Repair Priorities 2019: more money won’t fix our infrastructure problems


It’s Infrastructure Week again and politicians are back at it, bemoaning our “crumbling roads and bridges” and insisting we must spend more to fix the problem. But we’ve got some cold water to throw on this pity party: Despite more transportation spending over the last decade, the percentage of the roads nationwide in “poor condition” increased from 14 to 20 percent.

Advocacy Transportation

The WalkUP Wake-Up Call: New York

Despite the demand for walkable urban places in New York, most real estate investment has been in the region’s core rather than in creating new walkable urban places or growing the region’s rail-served town centers. This represents a lost economic opportunity, and presents a real danger of a substantial affordable housing crisis if efforts to balance the region are not taken.

Advocacy LOCUS

Introducing "Amazing Place"

A new trend in local economic development is emerging. Talented workers—and the companies who want to employ them—are increasingly moving to walkable neighborhoods served by transit, with a vibrant mix of restaurants, cafes, shops, cultural attractions, and affordable housing options.

Economic development

Join us for the launch of "Amazing Place"

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For decades, if a community wanted to increase jobs, the go-to approach was to offer companies tax breaks and subsidies to relocate there.

This approach has lots of downsides. But perhaps the biggest problem for economic development officials now is that too often, this strategy simply doesn’t work.

Companies today are less interested in tax breaks and more interested in vibrant neighborhoods with affordable housing options, restaurants, nightlife, and other amenities in walking distance, and a range of transportation options for their employees.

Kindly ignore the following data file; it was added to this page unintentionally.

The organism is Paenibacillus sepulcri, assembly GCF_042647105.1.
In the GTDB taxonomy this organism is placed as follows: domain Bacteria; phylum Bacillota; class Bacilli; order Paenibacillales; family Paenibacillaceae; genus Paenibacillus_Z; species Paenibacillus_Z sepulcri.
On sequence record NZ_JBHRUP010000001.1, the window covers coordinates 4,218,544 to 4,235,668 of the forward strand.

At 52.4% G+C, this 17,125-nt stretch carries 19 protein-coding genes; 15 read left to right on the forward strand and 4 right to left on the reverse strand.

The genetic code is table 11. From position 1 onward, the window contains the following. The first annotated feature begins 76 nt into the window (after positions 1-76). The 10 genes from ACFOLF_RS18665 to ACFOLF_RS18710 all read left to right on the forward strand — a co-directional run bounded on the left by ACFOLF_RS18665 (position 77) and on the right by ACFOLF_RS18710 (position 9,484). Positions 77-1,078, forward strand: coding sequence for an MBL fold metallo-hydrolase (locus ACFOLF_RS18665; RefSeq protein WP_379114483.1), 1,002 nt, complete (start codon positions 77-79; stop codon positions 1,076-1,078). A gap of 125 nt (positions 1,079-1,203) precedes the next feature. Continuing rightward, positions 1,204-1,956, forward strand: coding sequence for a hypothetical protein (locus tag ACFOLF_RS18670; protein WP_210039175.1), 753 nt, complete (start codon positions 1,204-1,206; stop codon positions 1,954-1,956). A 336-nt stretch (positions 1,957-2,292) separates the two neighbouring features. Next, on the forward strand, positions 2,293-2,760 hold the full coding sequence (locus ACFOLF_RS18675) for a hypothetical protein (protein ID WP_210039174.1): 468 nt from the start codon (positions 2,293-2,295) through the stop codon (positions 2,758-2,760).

If tax breaks were the old way to do economic development, creating great places is the new way.

On Tuesday, June 28, we’ll release Amazing Place, which details how six cities are using a place-based approach to economic development.

Uncategorized

Introducing "(Re)Building Downtown: A Guidebook for Revitalization"

Downtowns, Main Streets, and city centers across the country are witnessing a renaissance. As more Americans chose the convenience and connectivity of walkable neighborhoods, communities are seeing new businesses, restaurants, and shops open in areas that were formerly vacant or economically distressed.

This movement is an exciting opportunity for communities. But for many places, the work needed to create a vibrant downtown can seem daunting. A new guidebook is designed to help.

(Re)Building Downtown: A Guidebook for Revitalization, released today, is a new guide for local elected officials who want to re-invigorate and strengthen neighborhood centers of economy, culture, and history through a smart growth approach to development. The guide lays out in straightforward language seven main steps to take, and it’s designed to be used by any community, no matter where you are in the revitalization process.

We’ll be talking all about this guide during a kickoff panel discussion today at 1:00 pm EST. Register to join us for this free online event.

Joining the conversation will be Alex Morrison, Executive Director at Macon-Bibb County, GA Urban Development Authority; Mayor John Engen of Missoula, MT; and Will Schroeer, Executive Director, East Metro Strong of Saint Paul, MN. We welcome your questions and ideas for our panelists or about the new guidebook. Join the conversation on Twitter at the hashtag #RebuildingDowntown.

Today’s new guide is a fantastic resource for any community interested in a stronger, more vibrant downtown. Check out the new guidebook to learn more.

Local Leaders Council